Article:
These items were taken from the Sun’s editions 20, 30 and 40 years ago.

 

June 6, 1979

Amid questions in Washington about whether federal Urban Development Action Grants were being put to proper use or whether they were as effective as thought, Parsons’ plans for its UDAG money were unique among more than 350 cities that had been approved for the funds. Construction of 50 single-family homes and rehabilitation of another 10 existing homes were in the plans here. A story in the New York Times listed Parsons as one of the smaller cities that had been awarded funds. Some sources interpreted the mention of Parsons and other cities as examples cited by the Carter administration of programs that would be successful based on prior programs.

Electricity consumption was substantially lower in the Parsons area in May, and an ample supply for the summer was expected. B.W. Hood, Parsons division manager of Kansas Power & Light Co., said mild temperatures resulted in decreased use, although conservation efforts may have contributed to the decrease. Brown said there should be no problem with brownouts or blackouts. He said compliance with President Jimmy Carter’s request to keep thermostats in public buildings at 80 degrees could have a tempering effect but the usage decrease in the Parsons area probably wouldn’t be noticeable.

 

June 6, 1989

City commissioners agreed to exercise the city’s option to buy about 32 acres of land in six parcels formerly owned by the Katy Railroad. The acquisition would cost the city $1 following a 1987 agreement between the city and the Union Pacific Railroad. It would save the city rent on one of the tracts near the 2200 block of Felix. The city had been paying about $3,000 a year on the tract, which was home to the city’s water distribution shop.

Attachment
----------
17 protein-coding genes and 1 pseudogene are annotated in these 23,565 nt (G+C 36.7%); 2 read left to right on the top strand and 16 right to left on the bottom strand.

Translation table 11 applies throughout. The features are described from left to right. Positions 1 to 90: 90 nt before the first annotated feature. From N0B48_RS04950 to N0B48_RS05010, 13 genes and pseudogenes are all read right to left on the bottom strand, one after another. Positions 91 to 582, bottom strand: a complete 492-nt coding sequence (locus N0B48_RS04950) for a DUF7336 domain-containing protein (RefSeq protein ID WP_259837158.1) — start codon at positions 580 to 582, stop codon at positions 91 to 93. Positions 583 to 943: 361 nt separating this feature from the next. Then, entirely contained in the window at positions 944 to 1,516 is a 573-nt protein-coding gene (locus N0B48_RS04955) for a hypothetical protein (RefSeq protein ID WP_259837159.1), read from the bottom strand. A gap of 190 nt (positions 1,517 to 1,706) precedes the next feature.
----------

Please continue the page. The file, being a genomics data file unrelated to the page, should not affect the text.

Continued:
Four Parsons Vikings were named to the all-Southeast Kansas League high school baseball team. Pitcher-infielders Steve Nichols and Dale Baldwin and shortstop Gerald Beardmore were unanimous choices. First baseman Mike McGuire missed being a unanimous selection by a vote. Labette County’s Mike Hayward also was named to the unit.

 

June 6, 1999

Kim Welden, Parsons Recreation Commission director, told city commissioners during a work session that a water slide would increase use of the Parsons Municipal Swimming Pool, add staff positions for children in the community and increase concession stand sales by giving people an incentive to stay at the pool longer. The commissioners had tabled a decision on buying a slide for $68,345. Welden said when two small slides were at the pool, children were willing to pay an additional dollar to use them. The recreation commission decided not to charge extra for the new slide because sales tax revenue would pay for it.

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